Eight months after the fight, referee Green, although never blamed, also took his own life. Mancini returned to the ring but his heart was never in it and he subsequently moved on to a new career as a movie producer and businessman.
Kim’s legacy was a reappraisal by the boxing authorities of the sport and the imposition of those more stringent rules. Unquestionably, the more rigorous structures have helped to save lives in the ring. For Kim, remembered more in death than in his life, such impositions came too late.
Beautiful game losing its allure
The disappointing attendance at the Republic of Ireland’s match with Greece on Wedneday night might have left Uefa chief Michel Platini wondering where the COYBIG legions who made it to Poland had gone, or if they had ever come home?
Still, the poor state of attendances at matches would appear to cross international boundaries with figures from a survey in Brazil – the host country for the 2014 World Cup – providing some food for thought.
Providing a hint of economic welfare as much as the health of football, Germany’s Bundesliga (with average attendances of 45,083) led the way in the attendance league ahead of England, Spain and Mexico. Brazil was ranked 13th in the table.
So far this year, attendances at Brazilian league games have fallen by eight per cent to average just under 14,987, with numerous reasons put forward to explain why the country that traditionally produces so many footballing stars is so poorly supported.
Of course, many of the game’s superstars are lured away by bigger salaries in Europe, but more fundamental excuses focus on antiquated stadia, poor security, the cost of tickets and the fact that every game is available on television. Pay-per-view TV figures – operated by NET – are up 70 per cent as families choose to watch the action from their own homes.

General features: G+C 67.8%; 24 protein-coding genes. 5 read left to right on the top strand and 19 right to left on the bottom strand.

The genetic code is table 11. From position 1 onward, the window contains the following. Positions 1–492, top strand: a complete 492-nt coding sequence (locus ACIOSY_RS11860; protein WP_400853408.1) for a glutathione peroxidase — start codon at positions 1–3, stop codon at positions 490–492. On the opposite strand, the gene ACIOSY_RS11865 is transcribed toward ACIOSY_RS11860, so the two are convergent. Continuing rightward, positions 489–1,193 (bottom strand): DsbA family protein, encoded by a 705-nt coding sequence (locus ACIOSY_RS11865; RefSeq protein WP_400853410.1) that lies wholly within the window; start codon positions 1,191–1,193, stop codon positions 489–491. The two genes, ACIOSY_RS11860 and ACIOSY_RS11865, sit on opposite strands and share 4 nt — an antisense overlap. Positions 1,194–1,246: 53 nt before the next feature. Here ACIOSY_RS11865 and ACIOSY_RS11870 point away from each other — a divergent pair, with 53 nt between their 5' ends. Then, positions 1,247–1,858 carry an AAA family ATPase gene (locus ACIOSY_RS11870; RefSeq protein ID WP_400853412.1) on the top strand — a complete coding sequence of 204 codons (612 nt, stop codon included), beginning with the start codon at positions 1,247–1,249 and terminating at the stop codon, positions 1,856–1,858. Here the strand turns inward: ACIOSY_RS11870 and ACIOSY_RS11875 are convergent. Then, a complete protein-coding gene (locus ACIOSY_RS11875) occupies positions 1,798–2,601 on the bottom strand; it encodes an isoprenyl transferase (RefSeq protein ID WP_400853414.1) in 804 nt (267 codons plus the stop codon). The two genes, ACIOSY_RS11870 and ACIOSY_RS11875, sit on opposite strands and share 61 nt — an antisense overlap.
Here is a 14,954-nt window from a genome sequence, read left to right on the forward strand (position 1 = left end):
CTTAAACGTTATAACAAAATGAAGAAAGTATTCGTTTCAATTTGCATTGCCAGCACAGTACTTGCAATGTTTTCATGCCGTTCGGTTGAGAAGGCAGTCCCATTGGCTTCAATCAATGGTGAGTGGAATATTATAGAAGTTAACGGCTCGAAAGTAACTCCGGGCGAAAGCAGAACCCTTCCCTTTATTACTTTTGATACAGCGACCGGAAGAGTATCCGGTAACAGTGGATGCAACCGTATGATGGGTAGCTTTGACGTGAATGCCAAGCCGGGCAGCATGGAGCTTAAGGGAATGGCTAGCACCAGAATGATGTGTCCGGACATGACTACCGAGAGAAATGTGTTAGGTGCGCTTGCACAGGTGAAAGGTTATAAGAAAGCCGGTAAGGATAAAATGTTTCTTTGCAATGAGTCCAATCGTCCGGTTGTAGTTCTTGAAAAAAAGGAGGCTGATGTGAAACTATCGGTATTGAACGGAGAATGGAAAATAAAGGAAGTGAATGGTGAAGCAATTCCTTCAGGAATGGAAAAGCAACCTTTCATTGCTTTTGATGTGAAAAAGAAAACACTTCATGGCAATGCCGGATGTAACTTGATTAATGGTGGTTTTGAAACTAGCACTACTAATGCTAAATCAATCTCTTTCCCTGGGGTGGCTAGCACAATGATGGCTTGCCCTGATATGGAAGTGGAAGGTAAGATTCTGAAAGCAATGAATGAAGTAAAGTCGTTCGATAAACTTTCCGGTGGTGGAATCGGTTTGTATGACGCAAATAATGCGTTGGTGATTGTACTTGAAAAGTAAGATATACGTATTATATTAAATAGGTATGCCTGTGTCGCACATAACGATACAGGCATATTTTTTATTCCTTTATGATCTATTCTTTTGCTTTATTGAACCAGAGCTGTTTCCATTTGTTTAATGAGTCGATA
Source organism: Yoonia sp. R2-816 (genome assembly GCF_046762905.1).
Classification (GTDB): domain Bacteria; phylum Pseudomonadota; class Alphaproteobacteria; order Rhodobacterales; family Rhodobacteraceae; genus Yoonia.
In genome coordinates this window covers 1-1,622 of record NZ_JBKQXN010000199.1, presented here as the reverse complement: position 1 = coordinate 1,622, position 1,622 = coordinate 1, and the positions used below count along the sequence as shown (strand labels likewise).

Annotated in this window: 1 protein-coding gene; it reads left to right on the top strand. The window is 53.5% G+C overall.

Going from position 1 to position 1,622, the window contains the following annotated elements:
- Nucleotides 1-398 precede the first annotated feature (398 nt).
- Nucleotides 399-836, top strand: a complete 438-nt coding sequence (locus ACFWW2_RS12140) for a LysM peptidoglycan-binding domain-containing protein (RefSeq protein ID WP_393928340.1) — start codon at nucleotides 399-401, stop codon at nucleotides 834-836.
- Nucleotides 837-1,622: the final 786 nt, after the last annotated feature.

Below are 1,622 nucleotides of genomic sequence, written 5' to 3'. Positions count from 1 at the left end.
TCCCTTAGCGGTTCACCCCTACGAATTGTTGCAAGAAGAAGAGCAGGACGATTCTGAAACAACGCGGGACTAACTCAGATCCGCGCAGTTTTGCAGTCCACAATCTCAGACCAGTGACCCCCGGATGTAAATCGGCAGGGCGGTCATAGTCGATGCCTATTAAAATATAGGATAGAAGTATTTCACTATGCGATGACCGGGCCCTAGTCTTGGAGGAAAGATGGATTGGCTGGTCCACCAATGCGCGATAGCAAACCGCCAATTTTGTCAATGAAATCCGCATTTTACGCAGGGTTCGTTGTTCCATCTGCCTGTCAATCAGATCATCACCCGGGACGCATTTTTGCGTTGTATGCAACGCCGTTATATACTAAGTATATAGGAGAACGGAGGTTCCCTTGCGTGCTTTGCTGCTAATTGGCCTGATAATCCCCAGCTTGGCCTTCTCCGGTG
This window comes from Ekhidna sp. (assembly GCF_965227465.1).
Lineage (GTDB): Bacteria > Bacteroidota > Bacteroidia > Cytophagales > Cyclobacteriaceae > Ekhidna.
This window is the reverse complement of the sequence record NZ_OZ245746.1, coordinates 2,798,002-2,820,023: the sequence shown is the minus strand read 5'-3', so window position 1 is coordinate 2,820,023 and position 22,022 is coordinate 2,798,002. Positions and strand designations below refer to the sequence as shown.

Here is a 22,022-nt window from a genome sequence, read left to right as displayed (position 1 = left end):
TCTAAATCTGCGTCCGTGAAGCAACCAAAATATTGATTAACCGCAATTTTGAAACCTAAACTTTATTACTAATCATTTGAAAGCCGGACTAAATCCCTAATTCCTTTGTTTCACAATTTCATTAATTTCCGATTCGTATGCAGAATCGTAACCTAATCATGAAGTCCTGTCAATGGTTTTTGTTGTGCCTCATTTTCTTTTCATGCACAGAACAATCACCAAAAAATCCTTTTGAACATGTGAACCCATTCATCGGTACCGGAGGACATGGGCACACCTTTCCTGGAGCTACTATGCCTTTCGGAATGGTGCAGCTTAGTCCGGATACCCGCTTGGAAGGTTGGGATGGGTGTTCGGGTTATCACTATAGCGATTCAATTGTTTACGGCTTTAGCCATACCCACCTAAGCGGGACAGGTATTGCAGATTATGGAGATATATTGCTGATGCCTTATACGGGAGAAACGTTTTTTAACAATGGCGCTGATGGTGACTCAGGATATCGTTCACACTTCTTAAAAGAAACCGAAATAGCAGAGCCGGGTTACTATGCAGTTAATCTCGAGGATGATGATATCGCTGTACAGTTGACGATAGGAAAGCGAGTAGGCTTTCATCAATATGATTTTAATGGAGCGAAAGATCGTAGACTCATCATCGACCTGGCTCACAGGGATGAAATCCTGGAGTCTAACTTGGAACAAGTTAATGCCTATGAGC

Wozniacki inspired by McIlroy's Major gains
Caroline Wozniacki was busy on Twitter in recent days. First off, she tweeted of her “superstar boyfriend” following Rory McIlroy’s achievement in topping the money lists on both the European Tour and US Tour this year and then, tweeted of how “inspirational” she found the new Katy Perry movie.
Wozniacki, a former world number one who has slipped to 10th in the most recent rankings, isn’t forgetting her own game and will hope that some of the inspiration from McIlroy and Perry will have a knock-on effect when she goes in search of a maiden Major title of her own next year.
The Danish tennis star’s own game has been on an upward curve since with wins in Seoul and the Kremlin Cup.
McGuinness an ideal right-hand man if McGinley gets Ryder Cup captaincy
Only time will tell, but could we perhaps yet see Donegal manager Jimmy McGuinness working his magic in the confines of the Ryder Cup?
Paul McGinley, a three-time Ryder Cup winner as a player, has been hugely impressive in his role of captain of the Britain and Ireland team in the Seve Trophy in recent years and is the deserved frontrunner for Europe’s captaincy at Gleneagles in 2014.
McGinley acted as the conduit in introducing the GAA manager to Dermot Desmond, the financier who is the majority shareholder at Glasgow Celtic who have taken McGuinness on as a performance consultant. What’s more, McGinley – whose football career was ended with a knee injury – has described McGuinness as “groundbreaking” and “innovative” in his performance coaching.
Sounds like a perfect match-up for Gleneagles. That’s, of course, if McGinley gets the job in the first place.